"A gasolina estava batizada," literally "The gasoline was baptized," meaning the gas was illegally diluted with water. An amusing expression from a very Catholic country.
"A mão de vaca," literally "the cow's hoof," meaning a cheapskate whose hand holds money tight, that never opens. Maybe an expression from the Northeast.
"Não há para onde correr," literally "there's nowhere to run," which means there is no other way to do something.
Three weeks back I watched Elite Troop, the English title for Tropa de Elite, about BOPE, the special forces of Rio de Janeiro. It is a disturbing movie on many levels: violent crime, extrajudicial killings, pervasive corruption, citizens abused by both gangs and BOPE. Yet it is also quite interesting for many of those same points. My Brazilian friend had recommended it to me, but only recently did it show up on Amazon Prime.
Two weeks back I watched The Second Mother, which is Que Horas Ela Volta? A mother from the poor Northeast, a Nordestina, who is in fact from Pernambuco State, is a live-in maid for a wealthy São Paulo family. The arrival of the maid's daughter, however, causes various problems that reflect the employer-employee, old vs new generations, and notable Brazilian demographics. The daughter is a bit annoying, but the mother who has lived apart from her for over a decade, sending money back the whole time, ultimately chooses her own daughter over the security of her maid position.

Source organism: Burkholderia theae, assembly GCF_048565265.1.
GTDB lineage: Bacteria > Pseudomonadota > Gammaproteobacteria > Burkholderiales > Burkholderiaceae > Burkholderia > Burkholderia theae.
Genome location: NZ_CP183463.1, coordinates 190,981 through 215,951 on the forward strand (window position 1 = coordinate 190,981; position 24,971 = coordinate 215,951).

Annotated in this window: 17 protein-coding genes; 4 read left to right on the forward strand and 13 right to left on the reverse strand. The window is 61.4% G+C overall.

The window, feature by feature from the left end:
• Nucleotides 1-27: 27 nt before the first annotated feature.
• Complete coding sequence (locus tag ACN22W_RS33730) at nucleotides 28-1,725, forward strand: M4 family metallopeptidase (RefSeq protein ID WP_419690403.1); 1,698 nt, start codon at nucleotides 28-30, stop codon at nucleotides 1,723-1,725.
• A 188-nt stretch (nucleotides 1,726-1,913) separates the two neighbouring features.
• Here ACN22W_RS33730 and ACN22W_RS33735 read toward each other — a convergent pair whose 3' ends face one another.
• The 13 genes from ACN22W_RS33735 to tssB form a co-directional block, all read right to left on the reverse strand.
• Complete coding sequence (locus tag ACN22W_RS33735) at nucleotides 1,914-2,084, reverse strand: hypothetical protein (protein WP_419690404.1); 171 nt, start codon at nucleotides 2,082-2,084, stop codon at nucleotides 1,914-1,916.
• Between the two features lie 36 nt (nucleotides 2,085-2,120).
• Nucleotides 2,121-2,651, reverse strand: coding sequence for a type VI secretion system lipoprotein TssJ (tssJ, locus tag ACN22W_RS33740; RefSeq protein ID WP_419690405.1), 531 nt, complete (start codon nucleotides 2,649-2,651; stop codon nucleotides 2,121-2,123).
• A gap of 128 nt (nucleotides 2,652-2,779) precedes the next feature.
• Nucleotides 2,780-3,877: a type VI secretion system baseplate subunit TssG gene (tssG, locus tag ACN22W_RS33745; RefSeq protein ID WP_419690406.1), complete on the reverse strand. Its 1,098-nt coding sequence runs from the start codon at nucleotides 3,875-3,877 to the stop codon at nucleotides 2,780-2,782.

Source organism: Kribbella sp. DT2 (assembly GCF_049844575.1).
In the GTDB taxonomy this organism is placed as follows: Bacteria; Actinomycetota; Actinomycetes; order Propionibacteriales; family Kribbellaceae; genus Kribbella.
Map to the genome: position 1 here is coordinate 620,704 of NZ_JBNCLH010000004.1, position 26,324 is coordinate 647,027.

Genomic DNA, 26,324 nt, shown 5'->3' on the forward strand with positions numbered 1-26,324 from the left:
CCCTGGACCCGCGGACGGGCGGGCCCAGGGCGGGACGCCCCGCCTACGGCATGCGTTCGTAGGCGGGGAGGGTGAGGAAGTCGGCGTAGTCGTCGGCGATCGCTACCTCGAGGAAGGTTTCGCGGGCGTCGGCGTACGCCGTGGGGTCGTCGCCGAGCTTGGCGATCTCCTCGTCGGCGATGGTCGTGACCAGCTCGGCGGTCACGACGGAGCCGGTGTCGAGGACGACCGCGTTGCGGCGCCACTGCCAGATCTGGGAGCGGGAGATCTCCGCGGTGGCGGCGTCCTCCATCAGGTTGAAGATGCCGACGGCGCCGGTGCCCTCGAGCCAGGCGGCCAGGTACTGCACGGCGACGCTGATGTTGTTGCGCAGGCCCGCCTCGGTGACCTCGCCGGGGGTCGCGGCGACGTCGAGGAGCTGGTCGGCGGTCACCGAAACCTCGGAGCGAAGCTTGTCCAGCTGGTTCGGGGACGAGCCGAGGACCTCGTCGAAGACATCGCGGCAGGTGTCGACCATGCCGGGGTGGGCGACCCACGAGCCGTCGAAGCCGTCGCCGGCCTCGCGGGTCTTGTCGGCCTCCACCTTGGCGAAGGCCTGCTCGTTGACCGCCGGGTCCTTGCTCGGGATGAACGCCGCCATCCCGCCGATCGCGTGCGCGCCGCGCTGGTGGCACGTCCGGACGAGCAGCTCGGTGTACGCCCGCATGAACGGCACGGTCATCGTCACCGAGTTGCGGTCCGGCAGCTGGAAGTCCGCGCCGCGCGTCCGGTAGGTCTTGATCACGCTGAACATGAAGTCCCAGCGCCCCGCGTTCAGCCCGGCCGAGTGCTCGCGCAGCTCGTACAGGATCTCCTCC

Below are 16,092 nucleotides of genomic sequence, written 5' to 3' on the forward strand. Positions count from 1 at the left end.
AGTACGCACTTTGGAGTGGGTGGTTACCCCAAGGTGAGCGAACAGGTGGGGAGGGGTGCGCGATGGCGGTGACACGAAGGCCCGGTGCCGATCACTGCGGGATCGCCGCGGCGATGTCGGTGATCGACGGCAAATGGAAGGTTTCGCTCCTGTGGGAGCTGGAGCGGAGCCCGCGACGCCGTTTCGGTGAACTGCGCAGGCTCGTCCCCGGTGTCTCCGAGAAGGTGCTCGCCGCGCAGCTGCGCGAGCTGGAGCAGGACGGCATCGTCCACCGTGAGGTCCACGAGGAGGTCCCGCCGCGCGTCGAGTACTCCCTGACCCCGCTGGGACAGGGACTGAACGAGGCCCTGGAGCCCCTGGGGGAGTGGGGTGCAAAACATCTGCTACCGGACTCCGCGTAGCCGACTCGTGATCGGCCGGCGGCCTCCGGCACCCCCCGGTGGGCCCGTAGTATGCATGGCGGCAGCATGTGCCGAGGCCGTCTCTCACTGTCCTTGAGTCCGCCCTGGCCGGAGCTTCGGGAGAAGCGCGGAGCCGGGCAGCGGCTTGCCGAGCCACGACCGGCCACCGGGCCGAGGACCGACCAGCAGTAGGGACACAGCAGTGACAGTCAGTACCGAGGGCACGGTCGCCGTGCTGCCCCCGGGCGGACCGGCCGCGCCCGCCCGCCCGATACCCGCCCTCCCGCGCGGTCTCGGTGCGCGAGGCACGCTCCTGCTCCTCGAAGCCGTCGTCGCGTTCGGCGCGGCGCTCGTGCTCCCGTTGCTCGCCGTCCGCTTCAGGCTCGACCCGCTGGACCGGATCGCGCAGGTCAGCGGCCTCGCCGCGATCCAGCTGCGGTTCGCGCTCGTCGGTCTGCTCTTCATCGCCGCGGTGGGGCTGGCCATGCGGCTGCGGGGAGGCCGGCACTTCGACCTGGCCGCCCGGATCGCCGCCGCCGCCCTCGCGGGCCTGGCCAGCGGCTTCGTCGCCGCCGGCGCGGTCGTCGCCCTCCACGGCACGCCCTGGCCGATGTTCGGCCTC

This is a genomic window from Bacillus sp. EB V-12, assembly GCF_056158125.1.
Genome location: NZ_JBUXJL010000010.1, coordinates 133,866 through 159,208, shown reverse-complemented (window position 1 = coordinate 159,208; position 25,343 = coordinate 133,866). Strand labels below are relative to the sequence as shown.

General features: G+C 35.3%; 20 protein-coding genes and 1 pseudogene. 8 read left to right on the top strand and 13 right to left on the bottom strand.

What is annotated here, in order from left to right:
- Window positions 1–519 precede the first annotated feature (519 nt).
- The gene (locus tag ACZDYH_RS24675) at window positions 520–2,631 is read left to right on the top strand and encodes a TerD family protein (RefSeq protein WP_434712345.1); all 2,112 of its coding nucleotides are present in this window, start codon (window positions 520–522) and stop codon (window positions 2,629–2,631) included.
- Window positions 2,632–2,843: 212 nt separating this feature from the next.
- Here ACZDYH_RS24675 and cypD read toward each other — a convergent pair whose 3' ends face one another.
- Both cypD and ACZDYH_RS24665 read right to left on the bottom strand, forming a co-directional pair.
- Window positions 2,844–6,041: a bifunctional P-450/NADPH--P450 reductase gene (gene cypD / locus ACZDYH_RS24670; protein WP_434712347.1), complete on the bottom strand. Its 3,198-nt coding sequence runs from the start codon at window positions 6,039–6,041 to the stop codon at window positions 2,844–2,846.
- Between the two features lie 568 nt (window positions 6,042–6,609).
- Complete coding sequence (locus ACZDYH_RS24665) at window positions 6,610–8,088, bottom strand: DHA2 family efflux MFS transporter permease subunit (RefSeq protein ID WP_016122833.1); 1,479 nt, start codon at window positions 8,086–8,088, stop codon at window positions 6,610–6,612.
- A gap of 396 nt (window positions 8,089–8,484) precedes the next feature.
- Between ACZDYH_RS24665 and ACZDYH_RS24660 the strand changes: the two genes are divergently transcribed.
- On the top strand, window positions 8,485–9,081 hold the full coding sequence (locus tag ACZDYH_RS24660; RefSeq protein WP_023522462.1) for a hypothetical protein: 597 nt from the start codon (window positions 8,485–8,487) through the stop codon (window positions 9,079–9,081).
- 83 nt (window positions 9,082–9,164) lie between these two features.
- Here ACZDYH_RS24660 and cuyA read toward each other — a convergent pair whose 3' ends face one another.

There will be a candlelight vigil for the Tiananmen Square Massacre victims of thirty years ago when the Chinese Communist Party slaughtered many of its own citizens who wanted greater freedom. The Victims of Communism Memorial Foundation works to maintain awareness of Communism's horrible track record of oppression and systemic impoverishment, environmental pollution, and mass murder.
I remember watching that unfold over days and weeks while on summer vacation. Unforgettable.